Here a vocabulary list for making it easier for you to read the article 8 practical ways to help refugees:

  • To show up: to arrive where you have arranged to meet somebody or do something. 
  • To take notice: to give attention to something. 
  • Steadily: happening or developing in a continuous and usually gradual way. 
  • Drifted: moved slowly, especially as a result of outside forces, with no control over direction. 
  • Stranded: left in a place without a way of leaving. 
  • To thrive: to flourish; to become, and continue to be, successful, strong, healthy, etc.

  • To exacerbate: to make something worse. 
  • Shunned: to ignore someone and not speak to that person because you cannot accept their behaviour, beliefs, etc. 
  • To exploit: to treat a person or situation as an opportunity to gain an advantage for yourself. 
  • Outpouring: an expression of strong feeling that is difficult to control. 
  • To enrol: to arrange for yourself or for somebody else to officially join a course, school, etc. 
  • Raffle: an activity in which people buy tickets with different numbers, some of which are later chosen to win prizes, that is organised in order to make money for a good social purpose.

Read the article, then try to answer the questions below it:

Melissa Fleming of the UN’s Refugee Agency shares some ways to help refugees right now.

When a million refugees showed up in Europe this past year, the world began to take notice of a problem that has been steadily growing before our eyes. Ten years ago, 38 million people had been driven from their homes because of war or persecution; right now that number stands at over 65 million. That’s equivalent to the population of France … drifting, stranded, with little hope of returning home, and few chances to thrive in neighboring countries.

In Europe, the lack of a unified system to manage the influx of refugees and migrants is exacerbating the problem. People are either welcomed or shunned. They can face fences of barbed wire or cheer locals. Around 50,000 people are stranded in Greece, waiting to be relocated to other European countries or sent back home.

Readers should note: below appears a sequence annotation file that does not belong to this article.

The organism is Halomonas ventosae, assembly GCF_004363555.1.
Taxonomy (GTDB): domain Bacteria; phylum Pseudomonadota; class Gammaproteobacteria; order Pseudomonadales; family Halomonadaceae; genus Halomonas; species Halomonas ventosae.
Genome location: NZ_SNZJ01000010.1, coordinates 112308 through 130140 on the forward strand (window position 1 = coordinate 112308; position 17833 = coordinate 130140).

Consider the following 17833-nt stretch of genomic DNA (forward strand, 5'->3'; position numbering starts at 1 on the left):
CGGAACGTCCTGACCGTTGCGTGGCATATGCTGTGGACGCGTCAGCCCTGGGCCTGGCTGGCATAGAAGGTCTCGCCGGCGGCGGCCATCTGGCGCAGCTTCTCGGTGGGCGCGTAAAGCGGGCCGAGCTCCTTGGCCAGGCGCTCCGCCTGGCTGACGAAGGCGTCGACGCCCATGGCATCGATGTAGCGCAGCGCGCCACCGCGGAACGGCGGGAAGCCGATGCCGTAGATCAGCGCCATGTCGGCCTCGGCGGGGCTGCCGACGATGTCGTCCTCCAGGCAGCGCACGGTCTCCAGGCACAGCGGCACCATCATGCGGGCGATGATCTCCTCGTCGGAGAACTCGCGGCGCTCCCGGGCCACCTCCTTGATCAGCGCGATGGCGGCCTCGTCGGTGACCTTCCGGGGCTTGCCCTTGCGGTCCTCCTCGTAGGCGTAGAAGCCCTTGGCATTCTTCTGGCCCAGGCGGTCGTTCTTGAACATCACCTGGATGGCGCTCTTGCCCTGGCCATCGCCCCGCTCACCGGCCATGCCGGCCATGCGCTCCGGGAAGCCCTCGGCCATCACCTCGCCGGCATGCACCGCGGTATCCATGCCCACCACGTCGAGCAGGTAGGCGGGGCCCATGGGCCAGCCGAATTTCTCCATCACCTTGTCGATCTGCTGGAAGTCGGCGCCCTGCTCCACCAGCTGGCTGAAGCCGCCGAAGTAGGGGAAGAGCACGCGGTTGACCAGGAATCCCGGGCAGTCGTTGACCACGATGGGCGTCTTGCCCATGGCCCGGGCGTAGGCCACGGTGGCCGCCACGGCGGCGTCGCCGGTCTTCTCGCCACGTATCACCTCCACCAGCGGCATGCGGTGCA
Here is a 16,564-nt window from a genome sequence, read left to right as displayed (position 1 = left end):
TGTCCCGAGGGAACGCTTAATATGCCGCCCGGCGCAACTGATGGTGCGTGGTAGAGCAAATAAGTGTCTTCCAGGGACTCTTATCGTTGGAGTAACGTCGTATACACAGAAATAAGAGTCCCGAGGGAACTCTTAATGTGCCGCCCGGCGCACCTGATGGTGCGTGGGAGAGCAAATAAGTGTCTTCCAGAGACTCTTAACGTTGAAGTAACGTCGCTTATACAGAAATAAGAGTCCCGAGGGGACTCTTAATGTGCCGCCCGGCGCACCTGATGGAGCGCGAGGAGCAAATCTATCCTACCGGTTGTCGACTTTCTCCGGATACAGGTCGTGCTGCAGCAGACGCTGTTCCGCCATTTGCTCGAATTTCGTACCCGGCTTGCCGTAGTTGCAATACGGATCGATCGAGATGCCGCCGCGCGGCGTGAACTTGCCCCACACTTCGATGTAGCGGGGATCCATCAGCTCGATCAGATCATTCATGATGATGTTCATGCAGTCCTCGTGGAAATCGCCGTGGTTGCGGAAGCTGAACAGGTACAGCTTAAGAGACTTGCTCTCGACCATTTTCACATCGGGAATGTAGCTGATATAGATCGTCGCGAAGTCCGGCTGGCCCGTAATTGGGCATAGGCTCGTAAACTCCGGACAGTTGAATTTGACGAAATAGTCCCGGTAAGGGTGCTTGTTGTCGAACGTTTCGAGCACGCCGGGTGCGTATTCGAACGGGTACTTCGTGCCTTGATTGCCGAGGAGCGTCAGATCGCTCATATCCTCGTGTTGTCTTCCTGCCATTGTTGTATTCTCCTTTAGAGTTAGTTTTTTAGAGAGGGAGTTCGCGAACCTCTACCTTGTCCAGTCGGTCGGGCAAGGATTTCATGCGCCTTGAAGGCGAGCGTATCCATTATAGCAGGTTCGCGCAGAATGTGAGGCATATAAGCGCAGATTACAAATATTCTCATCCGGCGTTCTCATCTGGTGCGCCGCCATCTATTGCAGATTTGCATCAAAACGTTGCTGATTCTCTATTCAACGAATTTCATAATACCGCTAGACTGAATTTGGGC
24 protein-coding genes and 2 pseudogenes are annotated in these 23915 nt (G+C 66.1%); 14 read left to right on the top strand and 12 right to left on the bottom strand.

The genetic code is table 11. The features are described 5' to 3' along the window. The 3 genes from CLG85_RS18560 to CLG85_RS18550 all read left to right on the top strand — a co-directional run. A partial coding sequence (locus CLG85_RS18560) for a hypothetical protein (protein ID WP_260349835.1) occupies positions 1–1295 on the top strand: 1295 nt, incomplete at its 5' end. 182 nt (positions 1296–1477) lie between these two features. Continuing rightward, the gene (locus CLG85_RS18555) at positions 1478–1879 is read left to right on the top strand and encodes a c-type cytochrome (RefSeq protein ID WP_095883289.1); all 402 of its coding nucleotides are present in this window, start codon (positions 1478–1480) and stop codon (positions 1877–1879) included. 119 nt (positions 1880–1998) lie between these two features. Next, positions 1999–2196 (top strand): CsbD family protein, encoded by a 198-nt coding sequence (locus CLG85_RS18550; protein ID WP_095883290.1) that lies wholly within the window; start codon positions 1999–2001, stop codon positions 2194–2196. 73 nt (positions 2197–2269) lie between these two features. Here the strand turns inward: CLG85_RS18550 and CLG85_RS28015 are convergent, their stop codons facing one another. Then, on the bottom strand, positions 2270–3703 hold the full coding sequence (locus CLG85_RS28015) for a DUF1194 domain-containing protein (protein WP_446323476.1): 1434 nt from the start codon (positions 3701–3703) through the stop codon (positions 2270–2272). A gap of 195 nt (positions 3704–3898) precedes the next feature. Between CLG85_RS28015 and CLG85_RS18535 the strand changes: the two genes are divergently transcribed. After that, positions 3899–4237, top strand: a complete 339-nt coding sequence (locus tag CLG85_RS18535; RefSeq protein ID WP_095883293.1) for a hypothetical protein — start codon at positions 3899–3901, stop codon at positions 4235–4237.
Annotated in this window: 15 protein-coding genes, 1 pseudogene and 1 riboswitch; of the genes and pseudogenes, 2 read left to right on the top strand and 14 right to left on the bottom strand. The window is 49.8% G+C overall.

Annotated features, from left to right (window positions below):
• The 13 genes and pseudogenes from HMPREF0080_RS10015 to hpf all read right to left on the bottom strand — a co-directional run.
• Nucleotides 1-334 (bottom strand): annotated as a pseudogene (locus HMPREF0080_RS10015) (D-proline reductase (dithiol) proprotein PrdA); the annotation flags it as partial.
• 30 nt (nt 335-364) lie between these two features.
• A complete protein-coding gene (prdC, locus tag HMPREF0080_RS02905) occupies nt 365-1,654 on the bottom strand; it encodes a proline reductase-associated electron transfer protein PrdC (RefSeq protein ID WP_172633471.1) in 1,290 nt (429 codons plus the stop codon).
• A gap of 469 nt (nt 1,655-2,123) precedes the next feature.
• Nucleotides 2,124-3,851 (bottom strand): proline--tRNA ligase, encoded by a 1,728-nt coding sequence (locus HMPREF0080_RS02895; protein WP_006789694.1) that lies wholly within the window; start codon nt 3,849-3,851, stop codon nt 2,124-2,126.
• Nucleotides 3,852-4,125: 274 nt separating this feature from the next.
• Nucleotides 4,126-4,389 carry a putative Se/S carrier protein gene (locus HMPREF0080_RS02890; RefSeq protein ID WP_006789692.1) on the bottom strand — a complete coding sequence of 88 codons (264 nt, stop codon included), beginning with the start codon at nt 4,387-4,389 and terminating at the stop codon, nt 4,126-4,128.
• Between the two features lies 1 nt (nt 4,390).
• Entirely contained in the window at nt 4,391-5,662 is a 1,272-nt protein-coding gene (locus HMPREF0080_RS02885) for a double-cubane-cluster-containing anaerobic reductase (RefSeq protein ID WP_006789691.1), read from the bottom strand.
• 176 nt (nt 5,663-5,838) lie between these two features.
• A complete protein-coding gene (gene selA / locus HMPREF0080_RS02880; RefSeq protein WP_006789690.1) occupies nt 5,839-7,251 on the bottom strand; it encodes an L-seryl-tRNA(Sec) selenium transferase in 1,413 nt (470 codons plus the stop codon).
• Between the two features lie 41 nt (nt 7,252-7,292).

On the streets of European cities, I have seen both remarkable generosity and irrational fear. People carry signs with the slogan “Refugees Welcome”; others set asylum homes on fire. While many push for values of tolerance and openness, others are full of fear, afraid of the arrival of so many people from a different continent, with different religions and cultures. Opportunistic right-wing politicians exploit these fears to make gains in elections.

People often ask me what they can do to help. It’s certainly possible to do small, practical but meaningful things to combat the feeling of helplessness that can all too easily become paralyzing. Already, I’ve been struck by the overwhelming outpouring of meaningful acts of kindness by individuals, local charities, religious groups and students who have made their way to borders and train stations to help arriving refugees and migrants (check out the inspiring work done by a team on Lesbos to coordinate efforts to greet the 5,000 refugees arriving on the Greek island every day). Their message is clear: they stand for a Europe that offers refuge to victims of war and compassion for those who are seeking a better life.

Click here to keep reading the article: http://ideas.ted.com/8-practical-ways-to-help-refugees/

Answer the following questions:

  1. A decade ago, 38 million people had been forced to leave their homes, for what reasons?
  2. Is Europe having issues in managing refugees and migrants?
  3. Why are some people scared of refugees?
  4. What are the 8 possible ways to help refugees suggested by Melissa Fleming?
  5. Where did the refugees Welcome Initiative start?
  6. How many entrepreneurs started a catering company with refugees chef in France?
  7. Someone started a football team for refugees and migrants, in what country?
  8. What did the What Design Can Do Refugee Challenge do?
  9. What’s doing the organisation United Invitations?
  10. What Universities offered funds and scholarships to refugees worldwide?
  11. Do you have other ideas for helping refugees? 

 

 

 

“Truce” – What does it mean?

 

truce meaning - English vocabulary - Free English Materials For You - femfy.jpg

Example sentences from the web:

TO BREAK A TRUCE => To start fighting again breaking a previous agreement of peace.

“To juggle” – What does it mean?

 

To juggle meaning - Englishvocabulary - Free English Materials For You (2).jpg

Image 1 source; image 2 source

Example sentences from the web:

  • Many parents find it hard to juggle children and career. (meaning 2)
  • Charles juggled five tangerines! (meaning 1)
  • Mark learnt to juggle five balls at once. (meaning 1)
  • Sarah was hired as an administrator for her ability to juggle many tasks at once. (meaning 2)